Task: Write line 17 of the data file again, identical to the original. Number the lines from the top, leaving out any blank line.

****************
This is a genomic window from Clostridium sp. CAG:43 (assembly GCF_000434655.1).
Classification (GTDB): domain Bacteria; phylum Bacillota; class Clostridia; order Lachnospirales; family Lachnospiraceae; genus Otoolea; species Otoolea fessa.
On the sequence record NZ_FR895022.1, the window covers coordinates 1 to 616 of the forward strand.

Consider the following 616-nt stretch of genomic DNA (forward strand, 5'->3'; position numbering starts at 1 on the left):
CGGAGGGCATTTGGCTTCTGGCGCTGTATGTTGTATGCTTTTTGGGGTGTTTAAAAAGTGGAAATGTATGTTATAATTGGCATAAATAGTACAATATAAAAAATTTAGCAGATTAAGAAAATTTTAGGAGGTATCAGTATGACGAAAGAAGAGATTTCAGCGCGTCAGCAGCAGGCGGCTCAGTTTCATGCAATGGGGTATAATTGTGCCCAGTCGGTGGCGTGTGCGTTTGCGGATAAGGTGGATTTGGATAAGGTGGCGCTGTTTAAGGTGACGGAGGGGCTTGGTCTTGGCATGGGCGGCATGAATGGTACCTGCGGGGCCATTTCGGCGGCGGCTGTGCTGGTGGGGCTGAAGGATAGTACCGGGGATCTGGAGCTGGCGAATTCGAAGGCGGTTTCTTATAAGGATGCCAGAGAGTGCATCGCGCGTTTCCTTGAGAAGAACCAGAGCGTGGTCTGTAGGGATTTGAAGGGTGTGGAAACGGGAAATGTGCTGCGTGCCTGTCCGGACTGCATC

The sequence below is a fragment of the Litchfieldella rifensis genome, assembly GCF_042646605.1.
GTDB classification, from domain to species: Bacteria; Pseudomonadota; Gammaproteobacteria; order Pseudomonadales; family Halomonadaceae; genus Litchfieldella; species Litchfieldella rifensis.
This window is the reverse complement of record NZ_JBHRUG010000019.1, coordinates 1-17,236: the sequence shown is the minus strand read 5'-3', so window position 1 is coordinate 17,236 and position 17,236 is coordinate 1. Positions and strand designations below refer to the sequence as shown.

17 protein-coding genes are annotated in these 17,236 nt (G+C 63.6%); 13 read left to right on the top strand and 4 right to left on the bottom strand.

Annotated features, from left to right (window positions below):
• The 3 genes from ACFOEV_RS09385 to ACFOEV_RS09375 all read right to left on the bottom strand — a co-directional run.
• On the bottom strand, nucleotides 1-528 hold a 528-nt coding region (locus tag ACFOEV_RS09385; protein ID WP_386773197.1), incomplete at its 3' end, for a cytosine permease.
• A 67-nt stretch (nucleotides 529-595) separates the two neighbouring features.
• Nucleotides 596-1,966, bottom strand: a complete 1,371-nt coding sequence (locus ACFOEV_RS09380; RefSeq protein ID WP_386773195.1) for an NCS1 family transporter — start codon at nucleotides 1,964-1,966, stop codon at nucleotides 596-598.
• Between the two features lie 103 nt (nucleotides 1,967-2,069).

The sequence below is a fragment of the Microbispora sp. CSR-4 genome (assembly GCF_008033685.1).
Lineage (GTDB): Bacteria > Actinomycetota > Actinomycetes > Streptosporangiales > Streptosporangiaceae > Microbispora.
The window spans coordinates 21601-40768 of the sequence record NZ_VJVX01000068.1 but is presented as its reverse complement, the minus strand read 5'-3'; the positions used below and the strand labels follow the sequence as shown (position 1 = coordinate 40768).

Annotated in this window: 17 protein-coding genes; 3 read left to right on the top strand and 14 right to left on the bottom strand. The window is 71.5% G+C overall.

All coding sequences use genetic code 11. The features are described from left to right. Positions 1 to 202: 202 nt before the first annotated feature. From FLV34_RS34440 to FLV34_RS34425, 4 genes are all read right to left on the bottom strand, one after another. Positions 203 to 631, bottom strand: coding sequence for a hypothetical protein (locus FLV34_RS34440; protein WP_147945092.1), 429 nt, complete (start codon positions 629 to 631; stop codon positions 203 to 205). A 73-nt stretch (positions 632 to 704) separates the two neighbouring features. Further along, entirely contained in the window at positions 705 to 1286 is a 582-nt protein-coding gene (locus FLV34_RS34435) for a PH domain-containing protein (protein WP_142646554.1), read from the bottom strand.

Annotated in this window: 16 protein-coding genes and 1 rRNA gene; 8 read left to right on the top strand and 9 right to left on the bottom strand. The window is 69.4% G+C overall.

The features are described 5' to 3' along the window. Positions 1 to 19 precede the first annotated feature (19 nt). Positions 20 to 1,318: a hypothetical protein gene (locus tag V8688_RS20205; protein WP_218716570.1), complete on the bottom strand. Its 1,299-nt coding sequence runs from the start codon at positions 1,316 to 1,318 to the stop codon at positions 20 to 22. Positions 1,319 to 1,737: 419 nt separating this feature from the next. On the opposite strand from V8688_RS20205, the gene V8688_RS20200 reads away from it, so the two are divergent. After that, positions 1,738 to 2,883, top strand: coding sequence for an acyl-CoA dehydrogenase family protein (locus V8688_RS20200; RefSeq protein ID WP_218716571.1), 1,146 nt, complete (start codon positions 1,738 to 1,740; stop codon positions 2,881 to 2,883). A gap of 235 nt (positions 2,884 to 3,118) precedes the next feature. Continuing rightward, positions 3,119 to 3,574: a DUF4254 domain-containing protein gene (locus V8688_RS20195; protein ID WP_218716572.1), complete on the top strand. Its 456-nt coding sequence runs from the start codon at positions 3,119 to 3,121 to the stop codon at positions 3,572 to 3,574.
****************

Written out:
Lineage (GTDB): Bacteria > Actinomycetota > Actinomycetes > Streptosporangiales > Streptosporangiaceae > Microbispora.